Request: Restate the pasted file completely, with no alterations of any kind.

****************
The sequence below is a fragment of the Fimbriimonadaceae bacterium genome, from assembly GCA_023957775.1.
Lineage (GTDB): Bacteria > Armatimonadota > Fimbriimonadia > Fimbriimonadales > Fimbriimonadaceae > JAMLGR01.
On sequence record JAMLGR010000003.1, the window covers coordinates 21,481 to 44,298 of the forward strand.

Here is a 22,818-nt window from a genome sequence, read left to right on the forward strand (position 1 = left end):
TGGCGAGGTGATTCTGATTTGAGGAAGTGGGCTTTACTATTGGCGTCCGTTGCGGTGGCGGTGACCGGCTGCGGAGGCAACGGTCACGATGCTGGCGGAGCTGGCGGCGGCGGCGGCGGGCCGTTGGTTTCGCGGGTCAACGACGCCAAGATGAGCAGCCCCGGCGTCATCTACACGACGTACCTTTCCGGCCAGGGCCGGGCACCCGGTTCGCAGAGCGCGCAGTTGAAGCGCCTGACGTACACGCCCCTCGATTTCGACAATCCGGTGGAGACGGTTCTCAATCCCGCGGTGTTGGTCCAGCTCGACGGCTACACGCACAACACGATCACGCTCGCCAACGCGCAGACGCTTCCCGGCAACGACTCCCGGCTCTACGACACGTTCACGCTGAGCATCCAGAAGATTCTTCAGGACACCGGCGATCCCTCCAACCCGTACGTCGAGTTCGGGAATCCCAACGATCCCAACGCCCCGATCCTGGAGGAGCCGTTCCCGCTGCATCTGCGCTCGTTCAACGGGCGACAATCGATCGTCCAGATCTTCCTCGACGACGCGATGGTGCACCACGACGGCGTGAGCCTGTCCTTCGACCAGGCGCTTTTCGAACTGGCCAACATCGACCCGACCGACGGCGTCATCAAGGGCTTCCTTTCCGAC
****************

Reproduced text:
The sequence below is a fragment of the Fimbriimonadaceae bacterium genome, from assembly GCA_023957775.1.
Lineage (GTDB): Bacteria > Armatimonadota > Fimbriimonadia > Fimbriimonadales > Fimbriimonadaceae > JAMLGR01.
On sequence record JAMLGR010000003.1, the window covers coordinates 21,481 to 44,298 of the forward strand.

Here is a 22,818-nt window from a genome sequence, read left to right on the forward strand (position 1 = left end):
TGGCGAGGTGATTCTGATTTGAGGAAGTGGGCTTTACTATTGGCGTCCGTTGCGGTGGCGGTGACCGGCTGCGGAGGCAACGGTCACGATGCTGGCGGAGCTGGCGGCGGCGGCGGCGGGCCGTTGGTTTCGCGGGTCAACGACGCCAAGATGAGCAGCCCCGGCGTCATCTACACGACGTACCTTTCCGGCCAGGGCCGGGCACCCGGTTCGCAGAGCGCGCAGTTGAAGCGCCTGACGTACACGCCCCTCGATTTCGACAATCCGGTGGAGACGGTTCTCAATCCCGCGGTGTTGGTCCAGCTCGACGGCTACACGCACAACACGATCACGCTCGCCAACGCGCAGACGCTTCCCGGCAACGACTCCCGGCTCTACGACACGTTCACGCTGAGCATCCAGAAGATTCTTCAGGACACCGGCGATCCCTCCAACCCGTACGTCGAGTTCGGGAATCCCAACGATCCCAACGCCCCGATCCTGGAGGAGCCGTTCCCGCTGCATCTGCGCTCGTTCAACGGGCGACAATCGATCGTCCAGATCTTCCTCGACGACGCGATGGTGCACCACGACGGCGTGAGCCTGTCCTTCGACCAGGCGCTTTTCGAACTGGCCAACATCGACCCGACCGACGGCGTCATCAAGGGCTTCCTTTCCGAC